Republican Todd Snitchler chairs the Public Utilities Commission of Ohio, which is helping implement Ohio's renewable requirements.

    He was a keynote speaker at the American Legislative Exchange Council's April 2011 spring meeting. The event was held the month after Gov. John Kasich appointed the former Stark County lawmaker to the PUCO.

    A PUCO spokeswoman said Snitchler discussed telecommunications, broadband, energy and environmental issues.

    An Associated Press review of public documents finds Snitchler attended meetings of the exchange council regularly from 2009 through 2011, up to nearly a year after leaving the Legislature.

    Add Your Comment


    E-mail: (not published, only used to contact you about your comment)


    Page Options

    Print this page

    E-Mail this page / Send mp3

    Share on Facebook

    Stories with Recent Comments

    Local club works to bring back the once-prevalent American elm
    I would love to help! Where would I get some of the new Strain so I could plant them?

    Ohio Rep. John Boccieri sworn into office and hopes to look for 'middle ground' with colleagues
    Welcome back to the Statehouse, John. You are a terrific representative in the truest sense always representing the people's voice in teh district you serve. ...

    Lawmakers call for indefinite freeze on Green Energy standards
    It's a shame the Hudson Rep. Chooses to mimic the words of the extreme right senator on his way out to join ALEC when we know the Pope was just here because of...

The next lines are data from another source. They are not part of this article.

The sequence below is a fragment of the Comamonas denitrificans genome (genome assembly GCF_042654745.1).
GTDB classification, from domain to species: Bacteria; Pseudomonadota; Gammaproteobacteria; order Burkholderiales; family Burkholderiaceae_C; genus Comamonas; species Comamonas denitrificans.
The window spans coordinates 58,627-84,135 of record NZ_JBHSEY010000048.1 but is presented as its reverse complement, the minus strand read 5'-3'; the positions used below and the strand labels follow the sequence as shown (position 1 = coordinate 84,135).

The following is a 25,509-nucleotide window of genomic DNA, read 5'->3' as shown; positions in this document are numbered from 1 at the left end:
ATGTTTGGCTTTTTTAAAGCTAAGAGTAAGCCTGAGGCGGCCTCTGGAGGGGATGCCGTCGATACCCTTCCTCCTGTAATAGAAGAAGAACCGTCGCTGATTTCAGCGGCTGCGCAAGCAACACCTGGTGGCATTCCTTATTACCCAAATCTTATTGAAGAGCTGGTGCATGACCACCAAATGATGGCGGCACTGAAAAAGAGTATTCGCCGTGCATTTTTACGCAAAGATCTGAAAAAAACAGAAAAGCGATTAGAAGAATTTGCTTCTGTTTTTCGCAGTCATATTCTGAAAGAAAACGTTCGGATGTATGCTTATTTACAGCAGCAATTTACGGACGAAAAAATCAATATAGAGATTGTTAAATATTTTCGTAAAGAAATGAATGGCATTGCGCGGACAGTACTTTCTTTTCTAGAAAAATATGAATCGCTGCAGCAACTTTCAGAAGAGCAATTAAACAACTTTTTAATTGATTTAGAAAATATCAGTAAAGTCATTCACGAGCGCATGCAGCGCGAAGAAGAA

Youngstown Schools file suit against the Ohio Department of Education to stop the implementation of an academic distress commission
    Voters should ask WHY this plan was rushed into law under the cover of darkness. What clues point to the beneficiaries of this plan? Both Patrick O'Donnell of...

    Great Lakes conference considers a range of threats
    Your article states "Studies discovered over half of all PAHs found in the Great Lakes region come from a single source: Coal tar sealants.". I'm curious to whi...

    ODOT awards Kent-based Davey Research Group nearly $50,000 to improve highway landscapes
    This is an outrageous waste of taxpayer's money. Good for only Davey Tree and their cronies in the State government. It takes $50k to figure out the way to save...

    Canton: another Northeast Ohio city is planning its comeback
    Historic Ridgewood and the Stark Metropolitan Housing Authority have no seats at the table. Very flawed right out of the gate. Ridgewood pays a huge percentage...

    Property owners oppose a wind farm in Northern Ohio
    Here is a link, exposing the connivance of the fossil fuel industry, in trying to prevent us from moving away from their outdated, filthy, and expensive forms o...

    A new industry in Ohio aims to repurpose river sediment
    and where do those PCB's end up??the story never says

    A safe space: How Northeast Ohio colleges try to fight sexual assault
    Very good and thorough job on a very sensitive topic!

    Copyright © 2015 WKSU Public Radio, All Rights Reserved.

    In Partnership With:

    NPR PRI Kent State University

    listen in windows media format listen in realplayer format Car Talk Hosts: Tom & Ray Magliozzi Fresh Air Host: Terry Gross A Service of Kent State University 89.7 WKSU | NPR.Classical.Other smart stuff. NPR Senior Correspondent: Noah Adams Living on Earth Host: Steve Curwood 89.7 WKSU | NPR.Classical.Other smart stuff. A Service of Kent State University